"Follow me." Jenny gestured and led him to the area where the first aid supplies were shelved. He reached up and pulled down the supplies she requested. Jenny located the tweezers and set the rubbing alcohol and cotton to one side. After disinfecting the tweezers, she attempted to calm the nervous patient. "You sit down on that stool, close your eyes and relax. Think of something pleasant."
She soaked a cotton ball in the alcohol and spoke softly. "Now this may sting a little. Just take a deep breath and bear with me."
"Will it hurt v-ver-y much?" Oscar's voice quivered.
"Nothing a grown man can't handle." She patted his shoulder to reassure him.
It seemed to calm him.
Oscar took a deep breath and croaked, "Okay, Miss Hinson, I am now prepared for surgery."
"Good. Keep taking those deep breaths and hold onto my arms.
The patient did as he was told, and squeezed Jenny's arms. "Not so tight, Oscar."
He loosened his grip slightly. "Now tilt your chin up and look at me."
The trembling patient complied. Jenny planted one hand on his shoulder, and leaned in closer to inspect the angle of the splinter.
She was eye to eye with Oscar when Austin tramped in. "Exactly what is going on here, Ellwood? Remove your hands from her or I will see to it that you don't have hands to grab any other woman!"
Oscar yanked his hands down to cup his knobby knees. Jenny was more pleased than upset with Austin's display of jealousy. But she could not let him get by with insulting her patient.
"Austin, can't you see that I'm treating this man for an embedded splinter?" She thumbed toward the kitchen. "Why don't you just prance yourself right back in there and finish your lunch? We'll be there in a minute."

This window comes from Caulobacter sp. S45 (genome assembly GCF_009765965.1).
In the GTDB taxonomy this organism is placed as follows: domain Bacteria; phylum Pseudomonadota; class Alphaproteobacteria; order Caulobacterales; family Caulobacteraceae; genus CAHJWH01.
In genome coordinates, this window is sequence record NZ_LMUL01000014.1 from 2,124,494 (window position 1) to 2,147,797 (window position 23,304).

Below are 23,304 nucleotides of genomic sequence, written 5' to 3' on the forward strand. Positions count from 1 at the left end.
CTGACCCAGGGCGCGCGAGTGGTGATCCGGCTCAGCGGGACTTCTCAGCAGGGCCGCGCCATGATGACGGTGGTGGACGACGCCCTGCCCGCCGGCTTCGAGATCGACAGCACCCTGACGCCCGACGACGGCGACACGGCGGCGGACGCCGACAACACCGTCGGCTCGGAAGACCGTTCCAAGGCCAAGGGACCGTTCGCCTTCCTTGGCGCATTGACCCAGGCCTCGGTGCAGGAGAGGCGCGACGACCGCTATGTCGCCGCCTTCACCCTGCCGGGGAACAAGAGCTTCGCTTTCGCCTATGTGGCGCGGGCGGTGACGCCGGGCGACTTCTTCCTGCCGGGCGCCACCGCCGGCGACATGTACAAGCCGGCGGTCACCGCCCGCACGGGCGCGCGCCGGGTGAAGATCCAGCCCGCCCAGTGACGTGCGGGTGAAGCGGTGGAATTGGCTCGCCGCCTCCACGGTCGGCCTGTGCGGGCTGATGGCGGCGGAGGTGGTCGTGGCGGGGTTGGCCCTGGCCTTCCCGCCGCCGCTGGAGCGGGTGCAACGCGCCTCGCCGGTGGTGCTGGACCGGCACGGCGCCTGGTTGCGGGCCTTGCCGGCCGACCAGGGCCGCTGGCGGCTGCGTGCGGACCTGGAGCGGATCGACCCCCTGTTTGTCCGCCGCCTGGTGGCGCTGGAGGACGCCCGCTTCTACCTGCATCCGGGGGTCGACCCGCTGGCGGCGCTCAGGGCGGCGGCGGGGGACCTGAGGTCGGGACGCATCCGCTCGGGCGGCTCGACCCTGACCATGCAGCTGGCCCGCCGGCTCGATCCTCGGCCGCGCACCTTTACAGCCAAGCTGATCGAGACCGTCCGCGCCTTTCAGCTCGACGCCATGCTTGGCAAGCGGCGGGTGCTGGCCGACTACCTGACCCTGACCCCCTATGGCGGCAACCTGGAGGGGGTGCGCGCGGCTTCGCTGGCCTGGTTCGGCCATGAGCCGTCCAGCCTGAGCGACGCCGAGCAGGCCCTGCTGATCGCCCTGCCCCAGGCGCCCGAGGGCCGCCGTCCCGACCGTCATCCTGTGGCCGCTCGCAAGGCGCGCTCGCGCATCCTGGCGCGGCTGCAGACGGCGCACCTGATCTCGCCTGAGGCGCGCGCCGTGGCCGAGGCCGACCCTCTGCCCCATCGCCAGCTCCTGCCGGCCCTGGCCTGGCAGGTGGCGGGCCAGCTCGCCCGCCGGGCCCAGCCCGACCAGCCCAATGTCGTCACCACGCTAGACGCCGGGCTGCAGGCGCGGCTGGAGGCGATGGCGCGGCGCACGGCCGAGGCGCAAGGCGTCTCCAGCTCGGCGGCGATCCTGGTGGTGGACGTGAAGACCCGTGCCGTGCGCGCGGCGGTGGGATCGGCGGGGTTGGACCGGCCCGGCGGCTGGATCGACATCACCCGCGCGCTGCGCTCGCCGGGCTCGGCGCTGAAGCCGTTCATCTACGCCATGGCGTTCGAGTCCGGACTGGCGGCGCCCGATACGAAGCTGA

"Okay. I will." Austin took a deep breath and narrowed his eyes. "But Oscar will keep his hands to himself."
Oscar gripped his knees tighter as if his hands might have a mind all their own. When Austin turned to leave, Jenny shook her head. "Sorry, Oscar. I have no idea what got into him. He's not usually like that."
"Miss Hinson, from my observation, I would say that Mr. Grant is in love."
Jenny smiled as she closed the tweezers around the embedded splinter, and snatched it from Oscar's chin. "Ouch! That hurt!" Oscar shielded his jaw with one hand.
She held up the offending sliver for his inspection. "Got it! Now let's get back to the kitchen before Austin brings Al Capone back with him."
"You won't catch me dawdling," Oscar retorted, and leaped off the stool.
Saturday, August 29, 2009
Friday, August 28, 2009
Send your correct answer to Laurean at email@example.com and your name will be placed in a drawing to win a download of this same hilarious and heartwarming story, "Journey To Forgiveness." Good luck!
Thursday, August 27, 2009
Thursday, August 13, 2009
Laurean hugs her notebook to her chest and clears her throat. She doesn't want to startle the young lady. At the noise, shoulder-length bronzed curls swish as the girl swirls around, then dries her hands on a dish towel.
Jenny: Yes? Are you looking for someone? The men are out nailing shingles on the second house. In a couple days it will be complete. Those tornadoes wiped out three blocks of homes here in South Pekin. Left a lot of folks homeless. That's why our mission group is here-- to rebuild some of those houses.
Laurean: Actually, I'm looking for Jenny Hinson. I want to ask her about that stool-tipping incident that involved Austin Grant.
Jenny: (Rolls her eyes) Did you have to bring up his name? Austin is the ultimate Klutz! I was doing perfectly well without his help perched atop that stool. I already had the bottle of rubbing alcohol and gauze in my hand,(She rolls her pretty eyes) when he grabbed the stool and we both came crashing to the ground.
Laurean: Why were you reaching for the alcohol and gauze?
Jenny: Like I said, Austin is a Klutz. While working on the roof, he smashed his thumb with a hammer. Goes to show his carpentry skills. His thumb looked pretty bad--purple and swollen. I had hoped that Caroline would bandage it up for him, but she had other ideas. You see, Luke was here today...and don't tell anyone, but I think she's got her hat set for him. She gets all google-eyed at the mention of his name. Anyway...I ended up playing nursemaid to that big baby, Austin.
Laurean: What happened after the stool tipped over? Did anyone get hurt?
Jenny: The breath was knocked from me when I struck the ground. But to hear Austin's cater wallerin', you'd have thought he was the one dying. His head struck a pole on the way down, then I almost landed on top of him. (She smirks).